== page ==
This month, the central bank instituted the first measures designed to prevent a speculative attack on the rouble when it banned currency swaps. But analysts are starting to ask how long the authorities can stand as substitute for the cut-off foreign investment and seized-up credit markets. They have enough reserves to last a year at this rate, maybe 18 months, says an economist at a Moscow bank.

This `economist at a Moscow bank' is not reckoning with the incredibly nonlinear behaviour of the system when a speculative attack comes together. Once a speculative attack starts, reserves can essentially vanish in no time. Linear extrapolation is a poor guide to the outlook for reserves.

Exchange rate flexibility is now highly desirable. If countries try to hang on to exchange rate targets (e.g. RBI was a bit squeamish about breaching INR 50 per dollar) then this could cause a lot of damage. In this environment, it's easy to get into a speculative attack. In contrast, exchange rate flexibility has a lot to offer. Countries that allow bad news to result in a sharp depreciation of the currency (and a sharp drop in asset prices) benefit from the lack of a perception of a one-way bet. A currency that has dropped in response to market forces (without interference by a government) has a good chance of going up the next day: there is no one-way bet in taking capital out of the country.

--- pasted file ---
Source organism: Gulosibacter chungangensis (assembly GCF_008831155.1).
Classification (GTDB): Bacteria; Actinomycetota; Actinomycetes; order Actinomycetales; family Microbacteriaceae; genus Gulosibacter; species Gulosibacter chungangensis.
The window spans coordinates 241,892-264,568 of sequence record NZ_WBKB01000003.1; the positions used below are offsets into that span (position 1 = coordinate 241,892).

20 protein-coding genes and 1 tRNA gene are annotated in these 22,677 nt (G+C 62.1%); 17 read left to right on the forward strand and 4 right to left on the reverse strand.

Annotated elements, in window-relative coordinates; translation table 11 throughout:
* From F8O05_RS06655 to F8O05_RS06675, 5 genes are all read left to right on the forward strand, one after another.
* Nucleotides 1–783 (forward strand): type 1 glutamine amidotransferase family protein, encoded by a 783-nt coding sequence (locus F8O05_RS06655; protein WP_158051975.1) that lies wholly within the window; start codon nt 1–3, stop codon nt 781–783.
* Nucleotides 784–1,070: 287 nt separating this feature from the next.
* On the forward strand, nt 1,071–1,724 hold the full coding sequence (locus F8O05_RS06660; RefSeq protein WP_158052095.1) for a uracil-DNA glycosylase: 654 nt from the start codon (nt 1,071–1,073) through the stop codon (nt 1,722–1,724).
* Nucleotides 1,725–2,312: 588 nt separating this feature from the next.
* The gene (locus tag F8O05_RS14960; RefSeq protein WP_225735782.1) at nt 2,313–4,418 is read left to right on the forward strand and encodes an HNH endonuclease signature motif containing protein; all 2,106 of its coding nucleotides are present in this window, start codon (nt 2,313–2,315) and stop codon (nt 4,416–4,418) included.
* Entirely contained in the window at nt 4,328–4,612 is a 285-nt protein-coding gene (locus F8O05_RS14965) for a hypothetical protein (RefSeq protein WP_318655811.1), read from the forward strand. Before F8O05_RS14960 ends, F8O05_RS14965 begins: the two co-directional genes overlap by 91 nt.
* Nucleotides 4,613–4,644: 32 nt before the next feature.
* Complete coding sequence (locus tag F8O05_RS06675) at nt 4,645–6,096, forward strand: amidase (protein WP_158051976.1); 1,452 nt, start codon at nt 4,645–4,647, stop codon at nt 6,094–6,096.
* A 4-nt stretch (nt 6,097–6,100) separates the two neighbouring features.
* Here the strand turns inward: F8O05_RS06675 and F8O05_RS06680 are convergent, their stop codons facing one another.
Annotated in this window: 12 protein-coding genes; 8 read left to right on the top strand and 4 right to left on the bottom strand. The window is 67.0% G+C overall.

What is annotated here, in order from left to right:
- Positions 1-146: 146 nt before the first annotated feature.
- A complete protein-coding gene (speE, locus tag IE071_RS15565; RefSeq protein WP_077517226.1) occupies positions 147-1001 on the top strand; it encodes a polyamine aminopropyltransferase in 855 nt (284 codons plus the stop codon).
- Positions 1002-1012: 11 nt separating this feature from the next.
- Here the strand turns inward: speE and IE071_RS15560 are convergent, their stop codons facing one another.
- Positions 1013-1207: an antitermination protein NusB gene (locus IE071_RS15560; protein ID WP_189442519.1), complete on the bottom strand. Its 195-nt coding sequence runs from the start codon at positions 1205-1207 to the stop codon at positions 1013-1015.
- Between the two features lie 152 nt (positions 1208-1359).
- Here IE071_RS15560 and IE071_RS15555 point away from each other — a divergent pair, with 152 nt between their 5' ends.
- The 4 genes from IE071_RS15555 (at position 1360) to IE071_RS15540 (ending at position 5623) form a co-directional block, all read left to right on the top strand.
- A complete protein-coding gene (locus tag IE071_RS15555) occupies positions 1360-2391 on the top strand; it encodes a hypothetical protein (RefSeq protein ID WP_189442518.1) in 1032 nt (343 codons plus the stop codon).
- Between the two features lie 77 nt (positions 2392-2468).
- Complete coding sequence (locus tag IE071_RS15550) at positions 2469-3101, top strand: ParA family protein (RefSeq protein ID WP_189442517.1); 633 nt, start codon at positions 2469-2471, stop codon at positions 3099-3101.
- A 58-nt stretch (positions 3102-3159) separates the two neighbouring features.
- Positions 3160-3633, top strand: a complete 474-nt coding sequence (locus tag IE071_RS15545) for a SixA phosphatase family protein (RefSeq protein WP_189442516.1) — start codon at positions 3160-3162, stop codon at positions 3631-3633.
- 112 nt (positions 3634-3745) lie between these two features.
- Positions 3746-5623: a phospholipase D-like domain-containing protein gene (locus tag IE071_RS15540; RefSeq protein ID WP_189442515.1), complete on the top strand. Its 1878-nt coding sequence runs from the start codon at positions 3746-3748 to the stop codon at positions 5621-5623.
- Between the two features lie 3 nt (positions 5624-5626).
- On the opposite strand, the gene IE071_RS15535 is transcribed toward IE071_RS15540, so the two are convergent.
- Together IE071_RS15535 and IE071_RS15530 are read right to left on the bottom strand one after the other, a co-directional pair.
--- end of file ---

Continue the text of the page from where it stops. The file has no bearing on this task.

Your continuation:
Holding "large" reserves is not a very good deal. In peacetime, they are not required, and in wartime, they are useless.